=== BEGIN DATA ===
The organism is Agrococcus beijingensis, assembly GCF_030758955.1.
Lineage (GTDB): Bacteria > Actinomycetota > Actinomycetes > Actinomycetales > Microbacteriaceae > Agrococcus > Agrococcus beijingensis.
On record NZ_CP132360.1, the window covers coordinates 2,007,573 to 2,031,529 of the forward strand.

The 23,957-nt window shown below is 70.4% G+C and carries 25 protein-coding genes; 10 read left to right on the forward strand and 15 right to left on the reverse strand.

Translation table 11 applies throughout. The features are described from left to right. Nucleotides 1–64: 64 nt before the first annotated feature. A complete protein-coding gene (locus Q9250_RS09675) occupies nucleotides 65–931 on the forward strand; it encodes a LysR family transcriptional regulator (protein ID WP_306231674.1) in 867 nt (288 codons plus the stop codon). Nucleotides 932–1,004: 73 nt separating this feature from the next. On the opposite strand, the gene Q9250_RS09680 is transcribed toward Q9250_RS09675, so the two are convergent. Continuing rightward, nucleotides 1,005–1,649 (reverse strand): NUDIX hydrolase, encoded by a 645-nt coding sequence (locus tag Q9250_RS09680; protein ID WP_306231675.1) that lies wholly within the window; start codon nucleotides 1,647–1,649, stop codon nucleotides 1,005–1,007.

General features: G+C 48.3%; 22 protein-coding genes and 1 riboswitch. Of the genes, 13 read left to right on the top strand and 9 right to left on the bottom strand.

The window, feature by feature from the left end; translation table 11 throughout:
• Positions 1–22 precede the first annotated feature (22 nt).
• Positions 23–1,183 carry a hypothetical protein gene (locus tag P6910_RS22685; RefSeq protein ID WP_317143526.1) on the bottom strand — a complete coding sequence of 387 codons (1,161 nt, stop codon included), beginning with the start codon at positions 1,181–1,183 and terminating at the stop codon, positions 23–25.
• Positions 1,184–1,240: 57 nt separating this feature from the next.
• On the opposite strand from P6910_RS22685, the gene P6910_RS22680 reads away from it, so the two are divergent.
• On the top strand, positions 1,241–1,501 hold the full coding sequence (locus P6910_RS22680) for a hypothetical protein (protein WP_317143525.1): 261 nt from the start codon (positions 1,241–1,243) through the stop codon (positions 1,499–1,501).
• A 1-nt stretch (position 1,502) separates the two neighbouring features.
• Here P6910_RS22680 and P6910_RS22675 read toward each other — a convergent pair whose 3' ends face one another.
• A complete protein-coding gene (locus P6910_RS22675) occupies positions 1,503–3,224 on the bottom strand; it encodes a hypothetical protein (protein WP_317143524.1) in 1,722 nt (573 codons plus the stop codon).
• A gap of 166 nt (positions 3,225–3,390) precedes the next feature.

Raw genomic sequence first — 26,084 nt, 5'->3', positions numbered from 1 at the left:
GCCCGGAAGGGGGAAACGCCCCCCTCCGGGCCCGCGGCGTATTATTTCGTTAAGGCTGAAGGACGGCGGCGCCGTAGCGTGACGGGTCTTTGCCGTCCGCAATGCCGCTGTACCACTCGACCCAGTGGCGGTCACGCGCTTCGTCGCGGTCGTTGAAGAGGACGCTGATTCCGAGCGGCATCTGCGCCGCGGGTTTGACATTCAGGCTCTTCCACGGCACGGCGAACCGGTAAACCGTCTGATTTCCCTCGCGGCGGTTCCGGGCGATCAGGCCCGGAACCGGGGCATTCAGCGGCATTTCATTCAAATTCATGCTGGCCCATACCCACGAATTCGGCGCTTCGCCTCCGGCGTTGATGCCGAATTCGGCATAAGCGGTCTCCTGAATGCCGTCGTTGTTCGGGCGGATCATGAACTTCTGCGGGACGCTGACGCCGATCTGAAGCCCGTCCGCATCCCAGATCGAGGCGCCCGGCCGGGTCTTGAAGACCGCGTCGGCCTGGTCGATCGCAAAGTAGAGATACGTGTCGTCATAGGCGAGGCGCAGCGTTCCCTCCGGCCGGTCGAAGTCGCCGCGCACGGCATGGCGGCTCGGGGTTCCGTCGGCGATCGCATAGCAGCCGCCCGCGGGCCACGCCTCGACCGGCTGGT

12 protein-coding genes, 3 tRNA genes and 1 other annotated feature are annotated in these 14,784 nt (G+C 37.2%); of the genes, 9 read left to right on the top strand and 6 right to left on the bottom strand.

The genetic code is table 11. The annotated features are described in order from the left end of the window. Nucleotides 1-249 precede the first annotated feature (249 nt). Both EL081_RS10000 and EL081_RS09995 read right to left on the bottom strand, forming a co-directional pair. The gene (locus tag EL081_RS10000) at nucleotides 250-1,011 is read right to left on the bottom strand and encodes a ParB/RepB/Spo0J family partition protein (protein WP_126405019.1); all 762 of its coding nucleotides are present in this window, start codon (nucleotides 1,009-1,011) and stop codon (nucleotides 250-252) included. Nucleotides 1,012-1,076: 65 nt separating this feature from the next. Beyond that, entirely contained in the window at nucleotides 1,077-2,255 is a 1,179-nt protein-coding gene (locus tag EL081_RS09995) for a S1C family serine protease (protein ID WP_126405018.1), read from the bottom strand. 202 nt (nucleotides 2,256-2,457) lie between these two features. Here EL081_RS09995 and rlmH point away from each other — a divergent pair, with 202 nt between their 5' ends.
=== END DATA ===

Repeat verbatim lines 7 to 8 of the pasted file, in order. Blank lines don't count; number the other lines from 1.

The window, feature by feature from the left end; translation table 11 throughout:
• Positions 1–22 precede the first annotated feature (22 nt).